Jesse’s Mother – two ways of parenting a gender-non-conforming child

Jesse tries on his mother's dressIn the children’s story Jesse’s Dream Skirt, the main character is a little boy who likes to wear skirts and dresses – in other words, clothes that the society he lives in considers to be appropriate only for girls.

We can leave for another time the debate about where such an idea comes from and how arbitrary it is. For now, I just want to look briefly at the issue of how a parent can be supportive of a child whom some would call a “pink boy” — a boy who is “gender non-conforming.”

In Jesse’s Dream Skirt, there are two examples of how to parent a boy who likes to wear skirts, depending on which version of the story you read.

The first thing to know, as background to this part of the story, is that Jesse has tried on his mother’s old dresses but they’re always too big, and he wants “a skirt that would fit well, one that he could wear everywhere he went.” So wearing a skirt to school is his idea, rather than his mother’s, and that’s true for both versions of the story.

When he has a dream about the perfect skirt, full of colors that run into each other when he twirls, he goes straight away to tell his mother about it as soon as he wakes up. In both versions, she smiles as he tells her excitedly about it.

How Jesse’s mother responds beyond that, though, is different from one version to the next. The differences may seem slight, but I see them as significant.

In the original version, published in Magnus magazine, Jesse’s mother starts off by saying, “Follow your dreams,” and she is the one who suggests that, if he likes, she could help him make a skirt like the one in his dream. In the same breath, she warns him (“I must tell you…”) that not everyone will be happy with it and some “will” make fun of him. When he says proudly that he’ll wear his skirt anyway, she hugs him and tells him, “Then you are strong.”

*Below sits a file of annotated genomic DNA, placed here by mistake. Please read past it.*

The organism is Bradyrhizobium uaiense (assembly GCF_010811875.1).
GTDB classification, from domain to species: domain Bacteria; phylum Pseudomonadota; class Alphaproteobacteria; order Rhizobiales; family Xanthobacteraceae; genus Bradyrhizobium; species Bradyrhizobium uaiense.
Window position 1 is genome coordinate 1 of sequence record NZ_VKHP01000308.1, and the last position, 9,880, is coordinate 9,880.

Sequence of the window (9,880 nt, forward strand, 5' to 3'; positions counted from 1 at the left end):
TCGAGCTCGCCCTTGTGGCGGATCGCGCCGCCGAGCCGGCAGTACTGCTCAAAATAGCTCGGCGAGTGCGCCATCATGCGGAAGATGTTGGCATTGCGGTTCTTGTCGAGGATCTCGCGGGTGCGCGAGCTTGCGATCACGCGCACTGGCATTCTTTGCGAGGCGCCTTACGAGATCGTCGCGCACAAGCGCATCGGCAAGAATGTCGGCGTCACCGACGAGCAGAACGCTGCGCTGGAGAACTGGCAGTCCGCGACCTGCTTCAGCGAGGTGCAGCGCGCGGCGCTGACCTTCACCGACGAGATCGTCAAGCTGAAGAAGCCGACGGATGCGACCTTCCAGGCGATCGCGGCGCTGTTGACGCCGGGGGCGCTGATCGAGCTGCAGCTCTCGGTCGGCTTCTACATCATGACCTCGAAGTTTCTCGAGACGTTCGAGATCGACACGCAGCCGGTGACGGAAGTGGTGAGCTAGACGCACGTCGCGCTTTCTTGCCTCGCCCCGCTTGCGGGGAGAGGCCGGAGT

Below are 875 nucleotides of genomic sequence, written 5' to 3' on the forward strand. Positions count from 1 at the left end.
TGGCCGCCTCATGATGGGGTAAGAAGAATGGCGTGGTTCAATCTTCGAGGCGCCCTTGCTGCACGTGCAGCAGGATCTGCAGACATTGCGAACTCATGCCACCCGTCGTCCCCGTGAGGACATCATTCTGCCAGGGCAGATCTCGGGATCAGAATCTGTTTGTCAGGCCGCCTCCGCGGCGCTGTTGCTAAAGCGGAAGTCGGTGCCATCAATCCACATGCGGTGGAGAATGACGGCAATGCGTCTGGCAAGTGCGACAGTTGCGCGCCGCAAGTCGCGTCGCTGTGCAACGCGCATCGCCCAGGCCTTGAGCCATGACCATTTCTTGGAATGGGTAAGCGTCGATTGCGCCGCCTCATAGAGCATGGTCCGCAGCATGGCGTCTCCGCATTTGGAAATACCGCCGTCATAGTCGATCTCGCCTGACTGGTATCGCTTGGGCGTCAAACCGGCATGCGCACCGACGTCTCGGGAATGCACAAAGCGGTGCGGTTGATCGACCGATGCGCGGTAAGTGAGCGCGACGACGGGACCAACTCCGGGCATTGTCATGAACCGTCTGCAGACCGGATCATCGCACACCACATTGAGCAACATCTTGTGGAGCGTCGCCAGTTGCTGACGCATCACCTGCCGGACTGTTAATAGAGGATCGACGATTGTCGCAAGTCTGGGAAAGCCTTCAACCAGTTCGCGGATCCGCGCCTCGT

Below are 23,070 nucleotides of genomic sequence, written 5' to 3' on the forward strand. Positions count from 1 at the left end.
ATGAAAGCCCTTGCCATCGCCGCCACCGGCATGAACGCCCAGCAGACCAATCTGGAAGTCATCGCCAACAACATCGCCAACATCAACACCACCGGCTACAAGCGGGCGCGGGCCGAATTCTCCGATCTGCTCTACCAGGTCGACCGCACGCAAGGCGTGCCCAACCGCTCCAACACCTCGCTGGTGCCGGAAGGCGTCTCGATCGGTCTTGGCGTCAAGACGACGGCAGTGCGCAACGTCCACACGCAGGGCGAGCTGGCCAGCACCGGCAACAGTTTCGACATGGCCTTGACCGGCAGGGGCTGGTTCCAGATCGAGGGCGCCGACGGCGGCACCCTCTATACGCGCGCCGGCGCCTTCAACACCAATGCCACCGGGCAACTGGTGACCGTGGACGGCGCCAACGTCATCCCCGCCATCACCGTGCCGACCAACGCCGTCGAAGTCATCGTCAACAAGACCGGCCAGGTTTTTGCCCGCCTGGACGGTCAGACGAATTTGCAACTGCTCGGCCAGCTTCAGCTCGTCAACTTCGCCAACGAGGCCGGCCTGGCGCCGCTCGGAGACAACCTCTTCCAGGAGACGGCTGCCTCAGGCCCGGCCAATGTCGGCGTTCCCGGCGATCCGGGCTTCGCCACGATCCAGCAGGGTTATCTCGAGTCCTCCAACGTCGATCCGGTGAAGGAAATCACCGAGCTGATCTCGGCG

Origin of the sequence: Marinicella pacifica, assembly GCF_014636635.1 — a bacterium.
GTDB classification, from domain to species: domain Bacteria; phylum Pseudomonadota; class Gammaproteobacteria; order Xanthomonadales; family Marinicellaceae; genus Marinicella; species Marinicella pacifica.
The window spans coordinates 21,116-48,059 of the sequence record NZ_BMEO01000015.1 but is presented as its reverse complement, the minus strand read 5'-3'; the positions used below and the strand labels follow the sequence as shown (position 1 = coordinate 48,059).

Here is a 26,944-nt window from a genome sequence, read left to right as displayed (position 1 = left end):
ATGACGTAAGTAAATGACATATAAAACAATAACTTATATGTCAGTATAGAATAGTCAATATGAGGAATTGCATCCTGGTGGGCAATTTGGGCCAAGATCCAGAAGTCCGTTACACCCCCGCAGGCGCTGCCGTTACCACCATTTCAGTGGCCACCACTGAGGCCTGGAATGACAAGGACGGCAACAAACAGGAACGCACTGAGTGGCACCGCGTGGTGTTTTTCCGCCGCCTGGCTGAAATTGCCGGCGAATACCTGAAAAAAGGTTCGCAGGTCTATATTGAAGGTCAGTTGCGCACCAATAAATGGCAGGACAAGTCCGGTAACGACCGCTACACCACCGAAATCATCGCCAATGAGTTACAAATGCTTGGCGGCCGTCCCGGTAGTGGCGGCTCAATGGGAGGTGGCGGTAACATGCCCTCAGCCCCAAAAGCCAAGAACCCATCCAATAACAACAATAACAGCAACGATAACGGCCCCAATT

Larry Hermsen's illustration of Jesse and his mother

In the book version published by Lollipop Power, it’s in response to Jesse asking if he can have a skirt like the one in his dream that his mother offers to help him make one. Instead of stating that there will be problems, she asks him if he has considered that there might be. She says some of the children “may even” make fun of him. When he says proudly that he’ll wear his skirt anyway, she hugs him and says, “Then we’ll get started on it after breakfast.”

Marian Buchanan's illustration of Jesse and his mother making him a skirt

In other words, in the original version the mother is more leading in her support and categorical in her assumptions, whereas in the book version she’s more gently responsive. In the first version there is a clear sense that she approves of her son’s decision, whereas the second version doesn’t bring the mother’s own preferences or agenda into the equation at all.

I think the second version offers a better model of positive parenting. I’m concerned that telling a child they’re “strong” for going against the grain of society’s current conventions, places the child in the position of feeling they may be “weak” (or may be perceived as weak) if they later feel the need to protect themselves, if only temporarily, by conforming after all – hiding who they really are, foregoing the role of iconoclast — for their own sense of social comfort and safety. Accepting and supporting someone means making space for where they’re at at any given point in their process, including any phases that may seem motivated by fear. The concepts of weak and strong are loaded with judgement, with all its potential for guilt and shame, especially in this kind of context where “you’re strong” is intended or perceived as praise. I feel it’s best to leave them out of the picture altogether.

What can we use to replace the double-edged sword of praise? The second version of Jesse’s mother demonstrates the alternative:

She’s allowing Jesse to make his own decision and offering to help him carry it out. She helps him consider the negative possibilities so he can make an informed choice, but presents them as possibilities, not certainties, and thus is not shaping an expectation of the worst case scenario.

Most importantly, since her hug is not given at the same time as praise, it’s more likely to convey love and acceptance that are unconditional on whether she thinks his decision is brave or strong or risky or naïve. It leaves room for him to either stick with his decision or change his mind without losing face, knowing she’ll support him no matter what he decides.

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